The Northwest Power Act directs the Council to adopt and include in its power plan a conservation program that includes model conservation standards (MCS). The MCS are applicable to (i) new and existing structures; (ii) utility, customer, and governmental conservation programs; and (iii) other consumer actions for achieving conservation. The Act requires that the standards reflect geographic and climatic differences within the region and other appropriate considerations. The Act also requires that the Council design the MCS to produce all power savings that are cost-effective for the region and economically feasible for consumers, taking into account financial assistance from the Bonneville Power Administration and the region’s utilities.
In addition to the requirements set forth in the Act, the Council believes the model conservation standards in the plan should produce reliable savings and that the standards should, where possible, maintain and improve upon the occupant amenity levels (e.g., indoor air quality, comfort, window areas, architectural styles) found in typical buildings constructed before the first standards were adopted in 1983.
The Power Act provides for broad application of the MCS. In the earlier plans, a strong emphasis was needed to improve residential and commercial building construction practices beyond the existing codes. Beginning with the first standards adopted in 1983, the Council has adopted a total of seven model conservation standards. These include the standard for new electrically heated residential buildings, the standard for utility residential conservation programs, the standard for all new commercial buildings, the standard for utility commercial conservation programs, the standard for conversions to electric heating systems, and the standard for conservation programs not covered explicitly by the other model conservation standards. Since the Council adopted its first model conservation standards, all four states within the Northwest have adopted strong energy codes that incorporate the standards.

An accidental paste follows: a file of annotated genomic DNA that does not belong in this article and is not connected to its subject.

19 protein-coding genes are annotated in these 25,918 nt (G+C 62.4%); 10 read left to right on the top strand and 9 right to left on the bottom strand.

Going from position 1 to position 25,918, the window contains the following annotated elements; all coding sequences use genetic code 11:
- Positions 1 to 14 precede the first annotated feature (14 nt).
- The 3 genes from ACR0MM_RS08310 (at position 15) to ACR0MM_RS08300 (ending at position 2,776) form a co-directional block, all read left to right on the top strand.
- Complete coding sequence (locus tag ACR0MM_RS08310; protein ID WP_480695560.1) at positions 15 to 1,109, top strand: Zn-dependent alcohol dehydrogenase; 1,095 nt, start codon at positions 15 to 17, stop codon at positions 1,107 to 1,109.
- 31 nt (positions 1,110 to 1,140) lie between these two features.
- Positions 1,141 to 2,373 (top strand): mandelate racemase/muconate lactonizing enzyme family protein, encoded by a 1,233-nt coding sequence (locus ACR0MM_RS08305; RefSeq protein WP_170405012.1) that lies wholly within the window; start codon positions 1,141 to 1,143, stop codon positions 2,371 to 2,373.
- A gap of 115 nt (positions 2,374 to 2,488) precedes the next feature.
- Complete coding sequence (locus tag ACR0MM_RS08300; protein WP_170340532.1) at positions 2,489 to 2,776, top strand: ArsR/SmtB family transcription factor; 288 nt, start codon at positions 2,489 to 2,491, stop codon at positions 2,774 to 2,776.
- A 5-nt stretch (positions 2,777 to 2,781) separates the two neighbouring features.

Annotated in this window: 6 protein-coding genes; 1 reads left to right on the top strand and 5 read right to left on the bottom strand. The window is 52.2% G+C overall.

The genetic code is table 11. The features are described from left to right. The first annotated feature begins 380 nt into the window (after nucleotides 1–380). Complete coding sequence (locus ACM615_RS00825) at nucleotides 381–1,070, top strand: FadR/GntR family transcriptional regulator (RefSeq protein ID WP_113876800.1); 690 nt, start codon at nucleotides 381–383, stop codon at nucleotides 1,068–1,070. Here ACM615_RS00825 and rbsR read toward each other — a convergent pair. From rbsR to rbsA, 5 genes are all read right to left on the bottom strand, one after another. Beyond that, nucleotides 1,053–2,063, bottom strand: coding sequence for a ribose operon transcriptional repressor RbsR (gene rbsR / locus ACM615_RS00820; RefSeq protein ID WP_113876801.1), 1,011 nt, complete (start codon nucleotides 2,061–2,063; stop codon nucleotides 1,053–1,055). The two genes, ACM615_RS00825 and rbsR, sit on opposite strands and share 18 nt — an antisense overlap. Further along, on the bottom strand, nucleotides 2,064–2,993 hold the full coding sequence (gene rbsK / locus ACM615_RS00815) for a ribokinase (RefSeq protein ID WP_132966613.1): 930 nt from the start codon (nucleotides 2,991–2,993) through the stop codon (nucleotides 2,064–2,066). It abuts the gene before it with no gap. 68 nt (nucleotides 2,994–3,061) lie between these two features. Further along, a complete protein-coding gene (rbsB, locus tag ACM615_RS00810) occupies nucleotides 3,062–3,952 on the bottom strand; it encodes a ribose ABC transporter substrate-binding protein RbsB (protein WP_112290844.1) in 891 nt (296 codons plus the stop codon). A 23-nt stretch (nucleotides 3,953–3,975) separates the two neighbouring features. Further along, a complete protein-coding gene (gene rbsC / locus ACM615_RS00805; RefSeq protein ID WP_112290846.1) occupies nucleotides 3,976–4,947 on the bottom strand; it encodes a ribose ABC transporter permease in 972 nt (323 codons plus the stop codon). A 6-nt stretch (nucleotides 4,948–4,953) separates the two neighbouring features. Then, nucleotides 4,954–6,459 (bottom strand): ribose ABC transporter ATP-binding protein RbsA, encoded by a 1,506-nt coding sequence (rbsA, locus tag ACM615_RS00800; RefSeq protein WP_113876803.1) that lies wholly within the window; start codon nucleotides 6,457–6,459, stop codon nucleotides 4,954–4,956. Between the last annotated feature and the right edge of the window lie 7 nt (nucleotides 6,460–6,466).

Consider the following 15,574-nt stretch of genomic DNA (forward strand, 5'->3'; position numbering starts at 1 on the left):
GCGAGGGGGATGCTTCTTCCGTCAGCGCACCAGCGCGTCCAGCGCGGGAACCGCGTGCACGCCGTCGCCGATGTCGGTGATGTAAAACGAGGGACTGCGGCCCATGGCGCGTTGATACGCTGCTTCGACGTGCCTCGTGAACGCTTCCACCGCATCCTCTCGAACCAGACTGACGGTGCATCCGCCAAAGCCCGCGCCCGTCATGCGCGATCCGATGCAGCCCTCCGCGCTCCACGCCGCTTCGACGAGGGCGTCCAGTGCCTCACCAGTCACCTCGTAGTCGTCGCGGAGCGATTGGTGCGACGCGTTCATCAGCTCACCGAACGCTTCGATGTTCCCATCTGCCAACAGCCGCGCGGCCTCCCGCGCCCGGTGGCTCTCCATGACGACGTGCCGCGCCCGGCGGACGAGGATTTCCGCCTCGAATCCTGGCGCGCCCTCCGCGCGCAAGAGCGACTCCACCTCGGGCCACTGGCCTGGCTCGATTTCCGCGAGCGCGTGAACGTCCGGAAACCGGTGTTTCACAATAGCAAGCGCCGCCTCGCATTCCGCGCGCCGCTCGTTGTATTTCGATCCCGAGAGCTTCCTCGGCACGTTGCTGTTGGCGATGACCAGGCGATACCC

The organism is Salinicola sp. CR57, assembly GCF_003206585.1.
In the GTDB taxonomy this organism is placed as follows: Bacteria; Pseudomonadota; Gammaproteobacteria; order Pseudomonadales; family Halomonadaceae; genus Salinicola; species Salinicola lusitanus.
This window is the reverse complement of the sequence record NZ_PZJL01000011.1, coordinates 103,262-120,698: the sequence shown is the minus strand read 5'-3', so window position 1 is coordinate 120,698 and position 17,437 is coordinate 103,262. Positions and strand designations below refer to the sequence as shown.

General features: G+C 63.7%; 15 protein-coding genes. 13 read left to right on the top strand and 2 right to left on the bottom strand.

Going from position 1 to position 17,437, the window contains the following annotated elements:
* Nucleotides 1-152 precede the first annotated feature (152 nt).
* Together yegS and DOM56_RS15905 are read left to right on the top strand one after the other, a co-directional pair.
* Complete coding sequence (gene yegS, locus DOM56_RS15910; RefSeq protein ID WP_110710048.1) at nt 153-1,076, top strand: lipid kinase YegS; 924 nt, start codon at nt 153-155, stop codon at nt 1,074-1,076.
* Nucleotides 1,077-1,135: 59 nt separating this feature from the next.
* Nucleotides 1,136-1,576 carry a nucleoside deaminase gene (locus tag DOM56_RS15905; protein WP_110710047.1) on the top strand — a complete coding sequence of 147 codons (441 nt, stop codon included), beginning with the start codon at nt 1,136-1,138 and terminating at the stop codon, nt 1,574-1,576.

The MCS for the 2021 Power Plan have two main components. The first is that the Council adopts two specific components to the standards to ensure equity in efficiency adoption through codes and standards. The second component provides the standard for conversions (similar to prior MCS) to an electric space or water heating system from another fuel.
The focus of the condes and standards component of the MCS is on two areas intended to improve equity around efficiency acquisition through codes and standards. These areas include supporting common appliance standards in the Northwest and discouraging backsliding or reducing codes or standards.
In addition, as municipalities around the region are considering reducing their carbon footprint, electrification of end-use equipment has gained interest. The second component of the MCS is the standard for conversions (similar to prior MCS) to an electric space or water heating system from another fuel. The Act definition of conservation clearly excludes fuel switching as energy efficiency. However, if fuel switching were to be promoted, this MCS directs action to ensure the switching is performed with all cost-effective electric energy efficiency incorporated.